Metro Vancouver’s industrial zones directly employ about 235,000 people, or close to 20 per cent of the workers in the region. Waterfront and trackside industry are important to the success of Port Metro Vancouver, a complex that stretches along 600 kilometres of coastline and river’s edge.
However, most of the region’s available industrial land is occupied, leaving limited room for growth. One result is that land costs are high in comparison with other Canadian and U.S. cities. The federally-regulated Port authority is currently conducting a public review of land use, and has made noises about annexing agricultural land in the municipality of Delta. A consultation report from the process suggests that this proposal has run into considerable opposition.
Metro Vancouver’s regional government authority is focused on making better use of land that is already dedicated to industry. In addition to a recent land inventory and maps, the authority’s website offers an extensive discussion on whether we can “intensify” industrial land use, creating more jobs and cash flow from existing space.
The consultants’ report that kicked off the intensification study in 2011 is pessimistic. The report notes that manufacturing, wholesale trade and warehousing are the key uses for industrial land in Greater Vancouver, and technological change is tending to reduce employment in these sectors. Further, Greater Vancouver already has “better overall utilization of its industrial land than most comparable jurisdictions,” and there is no compelling economic reason for further densification. “The densities being achieved reflect the types of users seeking industrial land, many of which have a transportation component that requires large surface areas for loading and tractor trailer manoeuvring.”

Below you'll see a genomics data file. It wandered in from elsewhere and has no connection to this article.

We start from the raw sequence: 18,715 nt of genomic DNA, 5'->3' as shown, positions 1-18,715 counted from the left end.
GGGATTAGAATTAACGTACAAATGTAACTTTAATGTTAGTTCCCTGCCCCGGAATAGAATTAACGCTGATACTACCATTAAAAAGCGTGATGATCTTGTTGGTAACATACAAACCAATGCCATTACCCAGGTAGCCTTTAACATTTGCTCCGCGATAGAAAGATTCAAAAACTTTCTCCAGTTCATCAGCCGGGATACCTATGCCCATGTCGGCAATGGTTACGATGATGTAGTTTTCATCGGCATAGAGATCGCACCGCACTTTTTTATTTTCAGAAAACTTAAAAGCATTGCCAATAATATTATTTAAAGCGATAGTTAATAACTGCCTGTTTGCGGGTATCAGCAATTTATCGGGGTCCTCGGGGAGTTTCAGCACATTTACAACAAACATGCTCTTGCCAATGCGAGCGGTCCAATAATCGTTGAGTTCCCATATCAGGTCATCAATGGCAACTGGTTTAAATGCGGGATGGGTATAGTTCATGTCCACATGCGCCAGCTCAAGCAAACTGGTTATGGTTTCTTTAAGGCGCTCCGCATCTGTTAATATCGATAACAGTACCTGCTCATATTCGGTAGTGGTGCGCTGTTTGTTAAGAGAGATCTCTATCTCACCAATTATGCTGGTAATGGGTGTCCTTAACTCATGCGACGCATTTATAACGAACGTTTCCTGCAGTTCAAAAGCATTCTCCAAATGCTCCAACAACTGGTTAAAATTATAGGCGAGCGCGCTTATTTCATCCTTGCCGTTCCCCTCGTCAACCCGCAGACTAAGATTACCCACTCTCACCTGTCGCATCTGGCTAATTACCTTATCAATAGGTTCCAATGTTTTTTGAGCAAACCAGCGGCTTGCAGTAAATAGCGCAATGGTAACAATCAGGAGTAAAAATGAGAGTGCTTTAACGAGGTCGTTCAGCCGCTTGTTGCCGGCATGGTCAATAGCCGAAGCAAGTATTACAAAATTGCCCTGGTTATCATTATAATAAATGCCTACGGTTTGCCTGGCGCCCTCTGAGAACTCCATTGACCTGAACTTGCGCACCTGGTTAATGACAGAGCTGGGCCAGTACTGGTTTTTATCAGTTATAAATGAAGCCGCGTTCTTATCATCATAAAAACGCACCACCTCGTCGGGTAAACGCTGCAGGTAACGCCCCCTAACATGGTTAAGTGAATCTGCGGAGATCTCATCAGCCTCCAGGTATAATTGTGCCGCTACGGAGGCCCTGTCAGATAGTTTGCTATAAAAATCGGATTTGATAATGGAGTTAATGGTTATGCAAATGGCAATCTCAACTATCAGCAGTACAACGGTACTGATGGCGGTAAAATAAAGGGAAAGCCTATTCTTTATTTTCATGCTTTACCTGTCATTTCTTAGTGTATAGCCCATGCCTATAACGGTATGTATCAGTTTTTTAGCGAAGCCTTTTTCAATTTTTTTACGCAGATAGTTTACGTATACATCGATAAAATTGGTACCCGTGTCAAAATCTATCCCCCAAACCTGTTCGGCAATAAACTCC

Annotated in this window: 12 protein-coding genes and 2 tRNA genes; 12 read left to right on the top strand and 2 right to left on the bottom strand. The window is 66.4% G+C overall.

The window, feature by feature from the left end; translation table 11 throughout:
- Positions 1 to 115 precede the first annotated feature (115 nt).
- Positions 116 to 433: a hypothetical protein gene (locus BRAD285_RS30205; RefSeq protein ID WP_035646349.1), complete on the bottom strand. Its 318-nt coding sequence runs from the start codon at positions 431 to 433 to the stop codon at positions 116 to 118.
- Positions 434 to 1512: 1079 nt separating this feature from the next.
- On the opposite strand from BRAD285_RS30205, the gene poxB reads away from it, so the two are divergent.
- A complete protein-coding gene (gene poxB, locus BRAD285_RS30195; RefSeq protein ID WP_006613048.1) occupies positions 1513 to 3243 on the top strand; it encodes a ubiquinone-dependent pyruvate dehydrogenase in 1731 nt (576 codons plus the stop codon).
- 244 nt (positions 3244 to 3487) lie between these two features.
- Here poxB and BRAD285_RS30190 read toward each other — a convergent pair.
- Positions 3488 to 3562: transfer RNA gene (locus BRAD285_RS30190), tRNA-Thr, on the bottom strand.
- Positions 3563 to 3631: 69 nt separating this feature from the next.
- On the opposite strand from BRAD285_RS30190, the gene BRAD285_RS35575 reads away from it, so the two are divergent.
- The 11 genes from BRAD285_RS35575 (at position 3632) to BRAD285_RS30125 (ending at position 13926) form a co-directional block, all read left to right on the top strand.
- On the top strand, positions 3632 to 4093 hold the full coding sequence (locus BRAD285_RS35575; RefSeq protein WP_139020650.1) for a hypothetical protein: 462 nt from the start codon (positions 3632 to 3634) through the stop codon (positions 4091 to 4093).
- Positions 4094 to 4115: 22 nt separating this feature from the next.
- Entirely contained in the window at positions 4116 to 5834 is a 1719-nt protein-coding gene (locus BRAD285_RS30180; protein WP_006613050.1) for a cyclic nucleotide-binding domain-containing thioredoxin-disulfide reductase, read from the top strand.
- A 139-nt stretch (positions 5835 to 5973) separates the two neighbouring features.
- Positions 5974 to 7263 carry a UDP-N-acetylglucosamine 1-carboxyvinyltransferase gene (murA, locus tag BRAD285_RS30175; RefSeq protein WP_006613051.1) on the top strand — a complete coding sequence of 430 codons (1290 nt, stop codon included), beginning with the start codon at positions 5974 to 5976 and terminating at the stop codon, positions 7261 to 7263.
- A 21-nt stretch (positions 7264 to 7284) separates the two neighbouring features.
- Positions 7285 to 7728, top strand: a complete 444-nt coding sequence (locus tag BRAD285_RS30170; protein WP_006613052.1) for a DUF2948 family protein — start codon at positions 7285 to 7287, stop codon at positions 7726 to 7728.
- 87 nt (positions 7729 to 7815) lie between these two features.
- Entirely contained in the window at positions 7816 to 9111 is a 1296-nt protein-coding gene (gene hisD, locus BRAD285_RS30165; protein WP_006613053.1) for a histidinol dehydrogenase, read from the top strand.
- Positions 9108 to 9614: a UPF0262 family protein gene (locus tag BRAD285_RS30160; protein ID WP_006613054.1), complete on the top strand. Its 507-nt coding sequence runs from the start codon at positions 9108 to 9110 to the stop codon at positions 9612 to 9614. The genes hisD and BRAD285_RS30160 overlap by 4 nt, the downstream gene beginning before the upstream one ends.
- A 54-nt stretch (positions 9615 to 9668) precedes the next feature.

In more recent work, the regional government authority appears to disagree with its consultants. A May 2012 staff report suggests that, in many cases, local governments have helped to create industrial sprawl. “In typical industrial developments, site coverage is seldom maximized. Using the airspace above warehouses is rare. Surface parking and poorly used storage yards are prevalent…a number of municipal industrial zones limit building height, building site coverage, and floor area ratios, and may require excessive building setbacks and landscaping which reduce building size potential.” The same report presents four examples of more intense industrial land use, including the property shown at the top of this post.
My own bias is to look for opportunities for densification. It has to be recognized, however, that the clearest opportunities in this direction are related to allowing non-industrial uses in industrial zones. Our newish “business park” in Maple Ridge combines milling and fabrication with dance and martial arts studios and retail outlets. In the words of the Vance/Vann Struth report, “even the more conventional industrial areas have significant employment in sectors that appear to have little requirement for industrial land.”
This trend jacks up the price of land for bona fide industrial customers and sucks potential jobs and leasing revenues from walkable, transit-friendly urban villages. But the consultants waffle about what should be done, and so will I; except to suggest that if dance studios are permitted in industrial parks, then small fabricators and wholesalers should be allowed to operate in commercial and even some residential areas, as in Courtenay’s Tin Town. This recommendation may be trivial, given the scale of industries that the port and the railways are concerned with, but it would open up new business opportunities and make urban life more interesting.